In part, this reflects certain intermediate imports by China from elsewhere in Asia and assembled for export to the U.S. Thus, the massive bilateral U.S. trade deficit with China could be viewed, in part, as a proxy for the U.S. deficit with the entire region.

In this sense, a move by China to permit currency appreciation against the dollar might open the door for a broader move by Asian exporting nations to allow their currencies to appreciate as well. Many have resisted appreciation of their currencies for fear of losing competitiveness to China, a very real threat.


  This is reflected not only in other currencies pegged to the U.S. dollar, such as those of Malaysia and Hong Kong, but also in the substantial foreign-exchange intervention by authorities across the region. After record purchases of the dollar during several quarters through the first quarter of last year, intervention subsided during mid-2004 as the dollar firmed. But there has seen a renewed surge in foreign-exchange reserve accumulation by these nations since September, as the dollar again came under pressure.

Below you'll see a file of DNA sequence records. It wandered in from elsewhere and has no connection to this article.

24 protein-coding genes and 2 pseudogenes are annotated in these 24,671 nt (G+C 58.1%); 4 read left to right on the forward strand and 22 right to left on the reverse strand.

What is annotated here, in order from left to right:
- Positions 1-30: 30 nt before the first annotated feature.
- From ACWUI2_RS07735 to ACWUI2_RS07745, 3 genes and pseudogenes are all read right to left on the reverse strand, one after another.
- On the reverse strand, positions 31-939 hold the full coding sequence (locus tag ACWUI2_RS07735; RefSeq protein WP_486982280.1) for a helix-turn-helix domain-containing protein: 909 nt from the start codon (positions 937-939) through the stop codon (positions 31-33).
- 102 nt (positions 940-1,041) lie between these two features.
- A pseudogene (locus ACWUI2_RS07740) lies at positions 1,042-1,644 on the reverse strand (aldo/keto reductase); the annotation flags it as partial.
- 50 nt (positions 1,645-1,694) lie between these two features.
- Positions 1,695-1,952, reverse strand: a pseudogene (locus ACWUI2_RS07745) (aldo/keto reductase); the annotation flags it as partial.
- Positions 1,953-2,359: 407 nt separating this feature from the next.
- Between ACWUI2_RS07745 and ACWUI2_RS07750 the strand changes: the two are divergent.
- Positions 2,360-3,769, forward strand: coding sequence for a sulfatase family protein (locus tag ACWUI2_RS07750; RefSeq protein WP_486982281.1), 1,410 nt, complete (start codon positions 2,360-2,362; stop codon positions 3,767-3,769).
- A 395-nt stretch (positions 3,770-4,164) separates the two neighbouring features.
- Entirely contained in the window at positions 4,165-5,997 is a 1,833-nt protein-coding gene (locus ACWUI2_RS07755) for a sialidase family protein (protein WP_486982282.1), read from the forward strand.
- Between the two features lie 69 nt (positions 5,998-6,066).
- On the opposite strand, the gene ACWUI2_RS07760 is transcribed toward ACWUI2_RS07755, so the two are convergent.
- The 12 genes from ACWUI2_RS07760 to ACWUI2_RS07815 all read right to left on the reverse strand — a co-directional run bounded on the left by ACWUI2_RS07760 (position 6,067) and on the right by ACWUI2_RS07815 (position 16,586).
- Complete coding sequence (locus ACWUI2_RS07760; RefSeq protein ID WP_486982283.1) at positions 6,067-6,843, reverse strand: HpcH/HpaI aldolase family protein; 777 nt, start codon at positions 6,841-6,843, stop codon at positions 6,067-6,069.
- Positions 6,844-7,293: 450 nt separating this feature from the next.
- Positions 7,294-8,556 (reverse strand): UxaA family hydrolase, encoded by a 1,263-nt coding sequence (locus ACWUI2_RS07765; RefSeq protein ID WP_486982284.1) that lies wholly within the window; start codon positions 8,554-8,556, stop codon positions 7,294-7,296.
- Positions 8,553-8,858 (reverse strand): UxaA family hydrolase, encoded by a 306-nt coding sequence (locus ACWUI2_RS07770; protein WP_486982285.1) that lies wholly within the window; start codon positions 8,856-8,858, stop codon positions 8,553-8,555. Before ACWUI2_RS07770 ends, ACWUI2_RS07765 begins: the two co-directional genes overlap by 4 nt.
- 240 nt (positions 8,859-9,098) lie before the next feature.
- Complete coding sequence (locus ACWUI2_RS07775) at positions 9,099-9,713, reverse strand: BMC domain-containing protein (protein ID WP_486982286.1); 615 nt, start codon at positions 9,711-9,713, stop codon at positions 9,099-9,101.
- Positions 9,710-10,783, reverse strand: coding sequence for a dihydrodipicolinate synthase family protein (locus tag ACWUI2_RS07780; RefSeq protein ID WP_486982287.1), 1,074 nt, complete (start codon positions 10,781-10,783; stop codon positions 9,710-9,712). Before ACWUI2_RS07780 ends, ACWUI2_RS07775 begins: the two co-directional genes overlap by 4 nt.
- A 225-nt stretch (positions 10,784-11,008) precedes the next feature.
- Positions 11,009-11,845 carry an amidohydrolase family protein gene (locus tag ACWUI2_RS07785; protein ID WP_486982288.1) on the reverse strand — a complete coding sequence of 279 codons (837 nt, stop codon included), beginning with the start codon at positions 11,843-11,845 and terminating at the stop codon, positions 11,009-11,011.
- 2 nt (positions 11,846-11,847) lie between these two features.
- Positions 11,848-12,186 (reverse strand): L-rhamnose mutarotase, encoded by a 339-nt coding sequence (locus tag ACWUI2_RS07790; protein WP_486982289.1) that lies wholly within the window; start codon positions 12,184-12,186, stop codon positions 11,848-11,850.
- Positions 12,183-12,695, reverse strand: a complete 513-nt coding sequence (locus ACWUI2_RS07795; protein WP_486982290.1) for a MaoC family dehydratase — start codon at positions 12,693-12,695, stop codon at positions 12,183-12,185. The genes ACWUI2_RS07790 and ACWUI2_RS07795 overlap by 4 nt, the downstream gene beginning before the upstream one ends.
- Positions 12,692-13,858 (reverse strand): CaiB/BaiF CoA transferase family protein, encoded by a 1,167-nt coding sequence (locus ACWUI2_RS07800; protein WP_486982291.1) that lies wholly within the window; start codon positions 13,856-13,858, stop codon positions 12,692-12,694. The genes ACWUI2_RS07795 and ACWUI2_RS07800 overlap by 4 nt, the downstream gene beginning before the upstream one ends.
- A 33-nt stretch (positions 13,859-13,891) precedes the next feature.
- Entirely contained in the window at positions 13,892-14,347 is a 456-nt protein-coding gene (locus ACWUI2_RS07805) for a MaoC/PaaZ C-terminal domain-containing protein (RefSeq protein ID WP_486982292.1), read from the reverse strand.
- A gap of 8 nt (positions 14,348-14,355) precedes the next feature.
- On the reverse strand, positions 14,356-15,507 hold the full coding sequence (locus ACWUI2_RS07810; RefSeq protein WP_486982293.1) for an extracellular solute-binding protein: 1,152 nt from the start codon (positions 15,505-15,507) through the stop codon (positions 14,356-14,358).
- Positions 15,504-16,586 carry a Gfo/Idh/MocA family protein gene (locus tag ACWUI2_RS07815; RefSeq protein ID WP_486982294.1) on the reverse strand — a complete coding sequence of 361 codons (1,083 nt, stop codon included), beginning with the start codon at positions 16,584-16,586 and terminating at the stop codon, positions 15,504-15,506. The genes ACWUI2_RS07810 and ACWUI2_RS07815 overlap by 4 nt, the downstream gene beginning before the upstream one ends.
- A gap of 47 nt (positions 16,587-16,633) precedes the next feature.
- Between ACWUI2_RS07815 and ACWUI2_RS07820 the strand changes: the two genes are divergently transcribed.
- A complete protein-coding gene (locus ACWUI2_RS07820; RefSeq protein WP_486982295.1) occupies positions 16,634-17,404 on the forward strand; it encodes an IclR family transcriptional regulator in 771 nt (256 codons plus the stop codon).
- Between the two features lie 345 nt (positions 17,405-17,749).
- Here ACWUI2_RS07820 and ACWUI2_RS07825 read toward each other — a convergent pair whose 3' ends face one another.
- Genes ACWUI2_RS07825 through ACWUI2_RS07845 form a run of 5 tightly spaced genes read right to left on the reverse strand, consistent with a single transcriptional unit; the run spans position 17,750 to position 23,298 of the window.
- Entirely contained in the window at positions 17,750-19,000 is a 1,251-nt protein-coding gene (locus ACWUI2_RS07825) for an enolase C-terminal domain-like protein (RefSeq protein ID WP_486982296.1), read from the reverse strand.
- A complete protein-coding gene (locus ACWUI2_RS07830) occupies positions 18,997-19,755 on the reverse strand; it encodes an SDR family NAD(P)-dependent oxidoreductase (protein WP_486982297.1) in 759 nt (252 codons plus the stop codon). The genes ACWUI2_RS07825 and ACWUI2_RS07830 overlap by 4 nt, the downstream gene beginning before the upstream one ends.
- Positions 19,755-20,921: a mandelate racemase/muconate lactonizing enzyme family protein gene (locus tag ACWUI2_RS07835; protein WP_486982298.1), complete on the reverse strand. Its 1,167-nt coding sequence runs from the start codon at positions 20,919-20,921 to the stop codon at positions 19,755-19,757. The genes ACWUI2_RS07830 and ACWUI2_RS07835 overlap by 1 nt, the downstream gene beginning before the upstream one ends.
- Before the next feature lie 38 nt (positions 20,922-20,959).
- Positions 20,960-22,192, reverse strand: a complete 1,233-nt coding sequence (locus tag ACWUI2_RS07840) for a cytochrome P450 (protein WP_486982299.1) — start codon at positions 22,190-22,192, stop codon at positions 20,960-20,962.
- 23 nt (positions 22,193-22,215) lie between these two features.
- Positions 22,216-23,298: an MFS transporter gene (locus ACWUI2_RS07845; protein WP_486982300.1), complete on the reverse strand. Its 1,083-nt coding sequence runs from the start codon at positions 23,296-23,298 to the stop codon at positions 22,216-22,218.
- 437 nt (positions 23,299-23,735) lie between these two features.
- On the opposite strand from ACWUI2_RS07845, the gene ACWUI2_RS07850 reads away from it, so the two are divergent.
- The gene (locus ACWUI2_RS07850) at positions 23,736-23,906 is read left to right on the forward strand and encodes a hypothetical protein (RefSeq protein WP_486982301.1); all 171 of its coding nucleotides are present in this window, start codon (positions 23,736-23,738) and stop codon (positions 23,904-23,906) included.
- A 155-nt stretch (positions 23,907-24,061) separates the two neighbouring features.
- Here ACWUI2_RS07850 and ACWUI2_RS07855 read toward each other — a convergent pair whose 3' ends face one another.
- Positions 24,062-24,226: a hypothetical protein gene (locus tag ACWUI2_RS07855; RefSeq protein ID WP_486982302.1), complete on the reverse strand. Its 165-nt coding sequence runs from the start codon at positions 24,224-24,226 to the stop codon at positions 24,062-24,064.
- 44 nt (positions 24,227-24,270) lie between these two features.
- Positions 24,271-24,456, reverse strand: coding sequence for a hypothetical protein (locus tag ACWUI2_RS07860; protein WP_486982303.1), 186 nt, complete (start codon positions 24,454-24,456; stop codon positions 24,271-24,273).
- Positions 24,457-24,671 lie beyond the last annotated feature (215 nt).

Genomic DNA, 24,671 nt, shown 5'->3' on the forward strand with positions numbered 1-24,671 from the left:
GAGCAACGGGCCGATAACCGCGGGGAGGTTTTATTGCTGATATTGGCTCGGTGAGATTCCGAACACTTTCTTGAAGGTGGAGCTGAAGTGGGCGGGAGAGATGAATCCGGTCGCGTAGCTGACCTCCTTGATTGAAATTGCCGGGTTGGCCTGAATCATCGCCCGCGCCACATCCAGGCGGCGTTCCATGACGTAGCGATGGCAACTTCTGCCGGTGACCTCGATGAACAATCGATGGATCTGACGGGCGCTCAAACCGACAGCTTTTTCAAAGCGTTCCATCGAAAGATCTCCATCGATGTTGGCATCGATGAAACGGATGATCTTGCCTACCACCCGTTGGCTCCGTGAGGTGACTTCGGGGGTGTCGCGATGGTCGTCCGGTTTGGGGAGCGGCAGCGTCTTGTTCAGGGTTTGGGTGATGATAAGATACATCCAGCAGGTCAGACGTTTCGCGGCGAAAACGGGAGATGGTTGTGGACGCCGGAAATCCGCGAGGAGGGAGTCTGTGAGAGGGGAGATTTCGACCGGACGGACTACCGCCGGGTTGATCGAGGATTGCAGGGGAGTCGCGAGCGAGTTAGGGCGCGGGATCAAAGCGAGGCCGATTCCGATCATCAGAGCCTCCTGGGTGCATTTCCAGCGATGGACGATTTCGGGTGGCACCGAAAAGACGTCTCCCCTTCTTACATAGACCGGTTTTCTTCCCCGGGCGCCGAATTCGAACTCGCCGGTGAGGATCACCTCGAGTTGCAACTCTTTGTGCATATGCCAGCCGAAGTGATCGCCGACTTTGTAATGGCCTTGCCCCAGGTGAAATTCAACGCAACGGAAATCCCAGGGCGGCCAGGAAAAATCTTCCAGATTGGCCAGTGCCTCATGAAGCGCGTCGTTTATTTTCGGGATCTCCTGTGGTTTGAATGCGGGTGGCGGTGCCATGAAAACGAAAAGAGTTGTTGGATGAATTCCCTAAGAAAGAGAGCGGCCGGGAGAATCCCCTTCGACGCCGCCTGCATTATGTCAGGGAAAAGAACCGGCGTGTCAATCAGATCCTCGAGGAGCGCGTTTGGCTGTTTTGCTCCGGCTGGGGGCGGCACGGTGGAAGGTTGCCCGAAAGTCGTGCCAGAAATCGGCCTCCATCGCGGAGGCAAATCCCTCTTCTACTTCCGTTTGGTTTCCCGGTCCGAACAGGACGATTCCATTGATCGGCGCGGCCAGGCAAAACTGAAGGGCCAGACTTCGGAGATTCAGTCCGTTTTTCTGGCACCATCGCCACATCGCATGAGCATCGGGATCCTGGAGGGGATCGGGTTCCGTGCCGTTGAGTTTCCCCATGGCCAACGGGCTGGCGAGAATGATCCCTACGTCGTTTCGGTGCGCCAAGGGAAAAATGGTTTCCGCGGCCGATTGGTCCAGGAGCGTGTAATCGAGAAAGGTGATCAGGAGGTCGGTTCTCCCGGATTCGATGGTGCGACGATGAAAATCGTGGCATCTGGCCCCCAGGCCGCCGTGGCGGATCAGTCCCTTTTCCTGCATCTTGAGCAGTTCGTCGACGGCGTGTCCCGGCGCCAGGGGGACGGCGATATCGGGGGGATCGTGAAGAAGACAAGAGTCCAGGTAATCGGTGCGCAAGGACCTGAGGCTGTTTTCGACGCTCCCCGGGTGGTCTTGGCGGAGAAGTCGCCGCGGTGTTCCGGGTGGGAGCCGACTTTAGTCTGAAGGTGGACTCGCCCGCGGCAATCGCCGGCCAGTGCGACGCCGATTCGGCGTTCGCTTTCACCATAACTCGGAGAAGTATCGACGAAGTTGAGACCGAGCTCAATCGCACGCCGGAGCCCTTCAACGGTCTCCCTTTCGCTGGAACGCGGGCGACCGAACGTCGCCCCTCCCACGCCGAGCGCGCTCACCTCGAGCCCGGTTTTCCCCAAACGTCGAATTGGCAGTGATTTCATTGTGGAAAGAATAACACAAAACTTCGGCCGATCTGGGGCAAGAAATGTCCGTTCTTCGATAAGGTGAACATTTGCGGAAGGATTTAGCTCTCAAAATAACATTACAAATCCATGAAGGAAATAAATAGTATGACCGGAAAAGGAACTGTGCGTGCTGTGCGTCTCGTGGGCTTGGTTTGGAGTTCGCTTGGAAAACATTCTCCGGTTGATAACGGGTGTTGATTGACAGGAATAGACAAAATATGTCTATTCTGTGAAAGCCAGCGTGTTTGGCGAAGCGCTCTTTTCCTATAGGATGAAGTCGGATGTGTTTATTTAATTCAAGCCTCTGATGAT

Can this trend last? At some point, not only admonishment from the U.S. and Europeans, but worries over the prudence of continued massive accumulation of U.S. Treasury securities, might prompt these nations to tolerate further appreciation of their currencies against the greenback. But ultimately, the first step must come from China. And amid pressure from trading partners and others to alter its currency stance, it's likely the Middle Kingdom will chart its own course as to when -- and by how much -- it will bend.

Cohen is director of Asian economic forecasting for Action Economics